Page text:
Please note: this post is in no way meant as a rant towards some of my fellow testers. I’ve only written this to try and clear up some of the misconceptions with regards to Selenium WebDriver that I see popping up on various message boards and social media channels.
Selenium is hot in the test automation world. This probably isn’t news to you. If it is, you’re welcome, please remember you read it here first! In all seriousness, Selenium has been widely used for the past couple of years, and I don’t see its popularity fading any time soon. Due to its popularity, Selenium has been the go-to solution for everybody looking to write automated checks for browser-based applications, even though sometimes it might not be the actual best answer to the question at hand. In the past couple of years I have seen a lot of funny, strange and downright stupid questions being asked with regards to Selenium.
In this post, I would like to look at Selenium from a slightly different perspective by answering the question ‘what is Selenium NOT?’. All of the examples in the remainder of this blog post are based on actual questions or anecdotes I have read. I’m not going to link to them, since this post is not about blaming and shaming, it’s about educating those in need of some education.
Selenium is not a test tool
You read that right, Selenium is not a test tool. A lot of people (including a staggeringly large percentage of recruiters) get this wrong, unfortunately. To quote the Selenium web site:
Selenium automates browsers. That’s it! What you do with that power is entirely up to you.
My personal number one reason why Selenium is not a test tool: it does not provide a mechanism to perform assertions. For that, you’ll have to combine Selenium with JUnit or TestNG (for Java), NUnit (for C#) or any other actual (unit) testing framework. Selenium only performs predefined actions on a web site or other application running in a browser. It does this fairly well, but that doesn’t make it a test tool.
Off-topic: the same applies to tools that support Behaviour Driven Development, such as Cucumber and SpecFlow. Those aren’t test tools either. They can be used as an assistant in writing automated tests (checks), but that isn’t the same thing.
Selenium is not a tool to be used in API testing
I’ve seen this one come by a number of times, even as recently as a few days ago:
How can I perform tests on APIs using Selenium?
Again, Selenium automates browsers, so it operates on the user interface level of an application. Actions performed on a user interface might invoke API calls. Selenium is completely oblivious to this API interaction, however. There’s no way to have Selenium interact with APIs directly. If you want to perform automated checks on the API level, please use a tool that is specifically created for these types of checks, such as REST Assured. It might be wise to repeatedly ask yourself ‘Am I actually testing the user interface, or am I merely testing my application THROUGH that user interface?‘.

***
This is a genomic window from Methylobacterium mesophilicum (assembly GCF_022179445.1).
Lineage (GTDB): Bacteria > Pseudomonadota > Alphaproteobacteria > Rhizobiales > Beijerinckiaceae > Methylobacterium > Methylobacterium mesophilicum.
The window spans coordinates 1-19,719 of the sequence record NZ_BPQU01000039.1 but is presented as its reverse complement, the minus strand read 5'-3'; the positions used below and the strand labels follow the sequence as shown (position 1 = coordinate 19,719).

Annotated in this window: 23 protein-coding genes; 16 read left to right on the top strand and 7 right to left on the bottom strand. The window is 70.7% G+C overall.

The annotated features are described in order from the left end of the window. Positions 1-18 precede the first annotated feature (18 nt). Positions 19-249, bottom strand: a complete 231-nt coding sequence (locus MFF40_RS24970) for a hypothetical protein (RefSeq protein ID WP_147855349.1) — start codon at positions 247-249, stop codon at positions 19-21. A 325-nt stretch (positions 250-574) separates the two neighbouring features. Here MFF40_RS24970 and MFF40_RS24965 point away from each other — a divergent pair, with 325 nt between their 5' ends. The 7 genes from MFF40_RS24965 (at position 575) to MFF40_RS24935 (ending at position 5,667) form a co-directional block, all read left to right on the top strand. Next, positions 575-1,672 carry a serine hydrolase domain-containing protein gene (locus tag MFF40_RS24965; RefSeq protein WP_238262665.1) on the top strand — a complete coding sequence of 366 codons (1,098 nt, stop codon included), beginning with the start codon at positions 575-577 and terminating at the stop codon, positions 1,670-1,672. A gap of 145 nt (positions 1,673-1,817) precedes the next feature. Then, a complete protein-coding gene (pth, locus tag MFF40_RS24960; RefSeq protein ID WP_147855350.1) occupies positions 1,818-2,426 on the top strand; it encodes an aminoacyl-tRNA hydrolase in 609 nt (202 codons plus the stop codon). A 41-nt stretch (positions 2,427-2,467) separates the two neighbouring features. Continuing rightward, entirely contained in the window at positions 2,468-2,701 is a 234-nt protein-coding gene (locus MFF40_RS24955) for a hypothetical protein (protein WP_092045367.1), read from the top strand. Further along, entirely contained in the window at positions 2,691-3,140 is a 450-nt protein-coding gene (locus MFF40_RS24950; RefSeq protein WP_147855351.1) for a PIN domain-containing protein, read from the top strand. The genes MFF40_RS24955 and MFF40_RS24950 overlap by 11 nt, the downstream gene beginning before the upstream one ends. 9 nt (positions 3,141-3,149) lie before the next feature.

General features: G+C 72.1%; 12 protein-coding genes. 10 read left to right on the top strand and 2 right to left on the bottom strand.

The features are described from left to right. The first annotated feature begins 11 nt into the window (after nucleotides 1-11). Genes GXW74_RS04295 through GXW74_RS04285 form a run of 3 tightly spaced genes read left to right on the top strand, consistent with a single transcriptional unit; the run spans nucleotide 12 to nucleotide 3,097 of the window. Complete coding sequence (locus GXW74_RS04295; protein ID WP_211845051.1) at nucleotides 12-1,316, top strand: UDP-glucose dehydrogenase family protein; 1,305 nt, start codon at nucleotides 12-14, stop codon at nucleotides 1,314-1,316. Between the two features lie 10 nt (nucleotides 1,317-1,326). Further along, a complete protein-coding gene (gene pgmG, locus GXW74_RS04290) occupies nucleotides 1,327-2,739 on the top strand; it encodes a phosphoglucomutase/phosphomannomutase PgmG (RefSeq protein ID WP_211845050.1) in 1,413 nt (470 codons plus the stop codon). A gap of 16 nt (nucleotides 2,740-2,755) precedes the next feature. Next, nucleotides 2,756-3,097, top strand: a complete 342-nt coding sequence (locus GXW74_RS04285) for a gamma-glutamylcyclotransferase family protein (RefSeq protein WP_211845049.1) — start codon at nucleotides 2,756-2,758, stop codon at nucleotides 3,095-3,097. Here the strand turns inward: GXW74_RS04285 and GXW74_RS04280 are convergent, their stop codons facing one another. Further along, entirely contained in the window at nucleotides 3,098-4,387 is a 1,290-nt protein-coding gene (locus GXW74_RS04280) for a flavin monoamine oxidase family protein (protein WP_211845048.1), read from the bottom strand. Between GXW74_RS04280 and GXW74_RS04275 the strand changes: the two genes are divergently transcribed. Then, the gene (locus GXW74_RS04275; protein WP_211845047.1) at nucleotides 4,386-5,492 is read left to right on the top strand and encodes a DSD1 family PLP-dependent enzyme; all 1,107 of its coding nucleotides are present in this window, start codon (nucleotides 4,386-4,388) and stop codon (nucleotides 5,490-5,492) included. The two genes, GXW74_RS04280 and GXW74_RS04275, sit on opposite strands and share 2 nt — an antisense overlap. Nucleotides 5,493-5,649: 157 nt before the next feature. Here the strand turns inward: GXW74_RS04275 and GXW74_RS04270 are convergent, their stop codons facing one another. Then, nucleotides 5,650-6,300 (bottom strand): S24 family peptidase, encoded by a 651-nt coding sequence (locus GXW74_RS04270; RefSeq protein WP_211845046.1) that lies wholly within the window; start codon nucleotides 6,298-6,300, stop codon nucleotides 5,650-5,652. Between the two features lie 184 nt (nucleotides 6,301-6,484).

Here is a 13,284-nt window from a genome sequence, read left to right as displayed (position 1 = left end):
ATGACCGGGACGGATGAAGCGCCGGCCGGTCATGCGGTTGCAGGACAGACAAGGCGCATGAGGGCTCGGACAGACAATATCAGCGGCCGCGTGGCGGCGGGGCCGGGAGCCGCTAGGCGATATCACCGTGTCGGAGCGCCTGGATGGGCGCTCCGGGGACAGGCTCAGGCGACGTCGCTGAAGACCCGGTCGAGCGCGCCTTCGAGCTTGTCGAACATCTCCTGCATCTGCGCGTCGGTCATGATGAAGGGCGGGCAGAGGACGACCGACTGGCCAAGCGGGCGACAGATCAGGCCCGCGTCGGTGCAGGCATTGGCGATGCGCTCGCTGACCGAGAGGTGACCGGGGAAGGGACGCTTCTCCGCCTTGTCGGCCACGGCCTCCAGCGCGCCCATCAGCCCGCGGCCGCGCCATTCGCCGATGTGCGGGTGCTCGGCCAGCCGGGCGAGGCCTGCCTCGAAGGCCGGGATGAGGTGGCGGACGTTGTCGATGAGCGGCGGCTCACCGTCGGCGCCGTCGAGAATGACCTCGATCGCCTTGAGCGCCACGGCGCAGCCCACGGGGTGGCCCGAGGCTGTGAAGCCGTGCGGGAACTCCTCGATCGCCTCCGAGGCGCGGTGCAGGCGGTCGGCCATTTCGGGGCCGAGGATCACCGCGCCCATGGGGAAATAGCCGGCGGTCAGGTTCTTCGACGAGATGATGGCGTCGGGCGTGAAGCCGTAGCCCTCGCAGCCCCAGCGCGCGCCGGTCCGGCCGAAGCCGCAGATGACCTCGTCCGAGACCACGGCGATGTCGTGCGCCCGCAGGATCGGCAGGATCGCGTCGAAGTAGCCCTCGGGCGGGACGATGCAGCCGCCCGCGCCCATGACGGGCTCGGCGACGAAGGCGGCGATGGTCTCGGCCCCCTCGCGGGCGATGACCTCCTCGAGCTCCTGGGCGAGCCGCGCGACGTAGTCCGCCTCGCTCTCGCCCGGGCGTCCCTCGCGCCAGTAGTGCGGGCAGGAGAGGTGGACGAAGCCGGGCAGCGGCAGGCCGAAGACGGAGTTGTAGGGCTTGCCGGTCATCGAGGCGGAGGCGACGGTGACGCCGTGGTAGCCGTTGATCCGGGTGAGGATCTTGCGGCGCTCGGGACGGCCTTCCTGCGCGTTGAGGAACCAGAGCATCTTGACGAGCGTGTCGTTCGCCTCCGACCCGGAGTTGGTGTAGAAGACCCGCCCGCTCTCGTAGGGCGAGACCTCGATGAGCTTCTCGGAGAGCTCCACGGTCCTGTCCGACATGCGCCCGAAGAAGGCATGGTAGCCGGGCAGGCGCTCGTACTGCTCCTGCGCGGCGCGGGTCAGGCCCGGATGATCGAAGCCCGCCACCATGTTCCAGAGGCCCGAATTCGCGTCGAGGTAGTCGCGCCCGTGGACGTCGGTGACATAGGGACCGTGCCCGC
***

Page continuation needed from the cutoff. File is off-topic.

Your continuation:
Selenium is not a performance test tool
Seeing how easy it is to write tests using Selenium (I’m not saying it’s easy to write GOOD tests, though), a lot of people seem to think that these tests can easily be leveraged to execute load and performance tests as well, for example using Selenium Grid. This is a pretty bad idea, though. Selenium Grid is a means to execute your functional tests in parallel, thereby shortening the execution time. It is not meant to be (ab)used as a performance testing platform, if only for these two simple reasons:
- It doesn’t scale very well, so you’ll probably have a hard time generating anything but trivial loads
- Selenium does not offer a mechanism to measure response times (at least not without taking into account the time needed at the client side to render a page or specific elements), and Selenium Grid isn’t able to gather and aggregate these response times for each individual note and present them in a concise and useful manner.
Both of these are essential if you’re serious about your performance testing, so please use a tool that is specifically written for that purpose, such as JMeter.
Selenium can’t handle your desktop applications
I feel that I’m starting to repeat myself here: Selenium automates browsers. Anything outside the scope of that browser cannot be handled by Selenium. This means that Selenium also can’t handle alerts and dialogs that are native to the operating system, such as the Windows file upload/download dialogs. To handle these, either use a tool such as AutoIt (if you’re on Windows) or, and this approach is much preferred, bypass the user interface altogether and use a solution such as the one presented in this blog post.
I sincerely hope this clears up some of the misconceptions around Selenium. If you have any other examples, feel free to post a comment or send me an email.